Monday, 9 April 2012

As far as the Bible is confirmed as true, it is mundane

"Archaeology and the Bible — How Archaeological Findings Have Enhanced the Credibility of the Bible" is chapter 45 of Dembski & Licona's Evidence for God. John McRay's claims for such "enhancement", however, put too great a strain on the word's meaning. The archeology he cites in this chapter only enhances the Bible's credibility if cherry-picking and confirmation-bias constitute valid reasoning.
The Bible is a collection of many kinds of documents written over a period of about fifteen hundred years. Beginning with the composition of the first five books (the Pentateuch), the sixty-six total documents were completed by the end of the first century A.D. They were composed in the Hebrew, Aramaic, and Greek languages in various geographical settings and different historical periods. Archaeological discoveries relating to these settings and periods have enlightened the cultural context in which many of the recorded events occurred and enhanced the credibility of the Biblical record, both the Old and New Testament periods. For example, many events recorded in the last one hundred years of this period of biblical history, during which the New Testament documents were written, have been illuminated through significant archaeological discoveries. Following are some of these impressive finds. Space limitations will not allow discussion of the fourteen hundred years of Old Testament sites.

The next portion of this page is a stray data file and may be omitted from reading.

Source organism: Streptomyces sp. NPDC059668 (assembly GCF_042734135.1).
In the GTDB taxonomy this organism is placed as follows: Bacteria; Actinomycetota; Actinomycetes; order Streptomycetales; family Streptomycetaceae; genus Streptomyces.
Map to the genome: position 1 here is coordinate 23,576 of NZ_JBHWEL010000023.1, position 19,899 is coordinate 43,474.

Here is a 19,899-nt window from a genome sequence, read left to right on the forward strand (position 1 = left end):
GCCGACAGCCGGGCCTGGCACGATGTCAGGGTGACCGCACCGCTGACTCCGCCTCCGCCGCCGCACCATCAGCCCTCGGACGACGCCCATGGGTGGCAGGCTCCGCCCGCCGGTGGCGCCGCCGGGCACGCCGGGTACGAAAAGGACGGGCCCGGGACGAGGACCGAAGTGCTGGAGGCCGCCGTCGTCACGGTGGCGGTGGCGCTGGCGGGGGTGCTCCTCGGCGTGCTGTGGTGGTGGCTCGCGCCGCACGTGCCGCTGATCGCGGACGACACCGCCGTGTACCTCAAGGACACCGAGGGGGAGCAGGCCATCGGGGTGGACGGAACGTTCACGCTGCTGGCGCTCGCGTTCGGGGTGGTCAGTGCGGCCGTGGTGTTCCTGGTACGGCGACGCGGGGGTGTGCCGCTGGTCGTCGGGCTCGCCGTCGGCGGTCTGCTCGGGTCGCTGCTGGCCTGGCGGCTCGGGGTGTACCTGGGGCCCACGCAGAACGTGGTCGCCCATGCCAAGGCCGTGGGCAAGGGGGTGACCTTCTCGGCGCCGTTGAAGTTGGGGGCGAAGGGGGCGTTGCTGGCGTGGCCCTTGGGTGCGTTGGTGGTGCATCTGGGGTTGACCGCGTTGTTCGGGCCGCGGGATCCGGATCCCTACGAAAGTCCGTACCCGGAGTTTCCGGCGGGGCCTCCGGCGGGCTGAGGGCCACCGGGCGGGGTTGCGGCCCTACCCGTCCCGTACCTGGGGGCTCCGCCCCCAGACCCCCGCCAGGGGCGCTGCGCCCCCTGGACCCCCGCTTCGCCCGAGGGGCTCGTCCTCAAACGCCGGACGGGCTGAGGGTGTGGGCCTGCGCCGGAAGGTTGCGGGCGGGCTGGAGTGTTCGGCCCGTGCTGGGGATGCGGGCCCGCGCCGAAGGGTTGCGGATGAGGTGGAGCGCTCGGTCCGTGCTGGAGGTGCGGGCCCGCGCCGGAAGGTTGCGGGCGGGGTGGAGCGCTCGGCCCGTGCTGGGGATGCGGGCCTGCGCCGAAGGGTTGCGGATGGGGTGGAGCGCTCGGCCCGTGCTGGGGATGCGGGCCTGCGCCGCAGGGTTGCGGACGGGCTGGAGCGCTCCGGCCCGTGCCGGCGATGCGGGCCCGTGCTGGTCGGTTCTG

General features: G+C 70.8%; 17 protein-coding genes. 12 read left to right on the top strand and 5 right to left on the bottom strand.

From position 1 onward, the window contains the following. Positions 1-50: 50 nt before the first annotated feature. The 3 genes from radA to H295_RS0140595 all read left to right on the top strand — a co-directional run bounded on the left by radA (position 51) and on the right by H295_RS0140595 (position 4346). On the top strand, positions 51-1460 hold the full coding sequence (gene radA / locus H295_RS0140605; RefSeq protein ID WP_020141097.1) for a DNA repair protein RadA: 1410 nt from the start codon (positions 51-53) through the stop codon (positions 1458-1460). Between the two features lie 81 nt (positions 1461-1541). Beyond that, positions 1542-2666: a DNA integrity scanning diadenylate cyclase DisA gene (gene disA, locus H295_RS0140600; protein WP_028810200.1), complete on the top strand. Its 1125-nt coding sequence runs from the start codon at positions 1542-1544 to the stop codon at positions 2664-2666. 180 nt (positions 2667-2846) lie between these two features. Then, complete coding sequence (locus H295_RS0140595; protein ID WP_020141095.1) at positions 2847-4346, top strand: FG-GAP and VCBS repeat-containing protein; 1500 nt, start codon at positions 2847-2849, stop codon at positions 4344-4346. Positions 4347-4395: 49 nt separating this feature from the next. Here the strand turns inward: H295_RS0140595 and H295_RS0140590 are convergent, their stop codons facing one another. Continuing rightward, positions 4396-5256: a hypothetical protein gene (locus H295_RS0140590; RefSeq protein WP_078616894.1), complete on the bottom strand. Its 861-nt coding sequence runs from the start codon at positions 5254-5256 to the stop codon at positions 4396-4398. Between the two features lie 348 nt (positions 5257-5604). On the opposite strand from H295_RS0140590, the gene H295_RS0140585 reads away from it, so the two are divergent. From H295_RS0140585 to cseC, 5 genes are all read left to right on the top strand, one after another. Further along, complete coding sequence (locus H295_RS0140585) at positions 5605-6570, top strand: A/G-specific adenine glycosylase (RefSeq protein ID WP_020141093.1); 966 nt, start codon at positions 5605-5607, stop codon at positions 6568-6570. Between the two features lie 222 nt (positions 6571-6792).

In this first paragraph we can see McRay already narrowing his focus to exclude inconvenient facts. He's not going to discuss the Old Testament, so the absence of any archeological evidence for the Exodus is conveniently glossed over. And note his wording: discoveries have "enlightened the cultural context" and "enhanced the credibility of the Biblical record." He's clearly admitting that these discoveries are not proof that the Bible is true.

The findings he cites are these (using his headings):

Pool of Siloam
Rolling Stones at Tombs
Tomb of Caiaphas
Capernaum Synagogue
Acts 17:6 and Politarchs in Thessalonica
Erastus in Corinth
Romans 13:3 Inscription in Caesarea Maritima
Paul before Gallio at the Tribunal in Corinth

These appear remarkably mundane — some location mentioned in the Bible actually existed; some official mentioned in the Bible appears on ancient inscriptions; some of the events described in the Bible actually occurred. Note, however, that none of these attests to miracles or supernatural beings. The Bible may well contain some "truth", but as far as that truth is confirmed by archeology that truth is ordinary.

One might be tempted to suggest that though there are events in the Bible that have yet to be confirmed, and places in the Bible whose existence has yet to be confirmed, archeological evidence may arise in the future to confirm them. But one should not report all the so-called confirmations, dismissing items still to be confirmed, while actively ignoring positive evidence that contradicts the Bible — such as the the problems mentioned by Daniel B. Wallace in chapter 43:
Which evangelical would not like a clean harmony between the two records of Judas’ demise, uniform parallel accounts of Peter’s threefold denial of Jesus, or an outright excision of the census by Quirinius? And who would not prefer that in Mark 2.26 Jesus did not speak of David’s violation of the temple as occurring during the days of “Abiathar the high priest”? These are significantly larger problems for inerrancy than the few, isolated textual problems—and they are not in passages that are capable of facile text-critical solutions.
Some scholars, it seems, are prepared to admit there are problems. John McRay's approach, however, appears to be a disingenuous attempt to suggest that there is good evidence for the truth of the whole of the Bible. There isn't.
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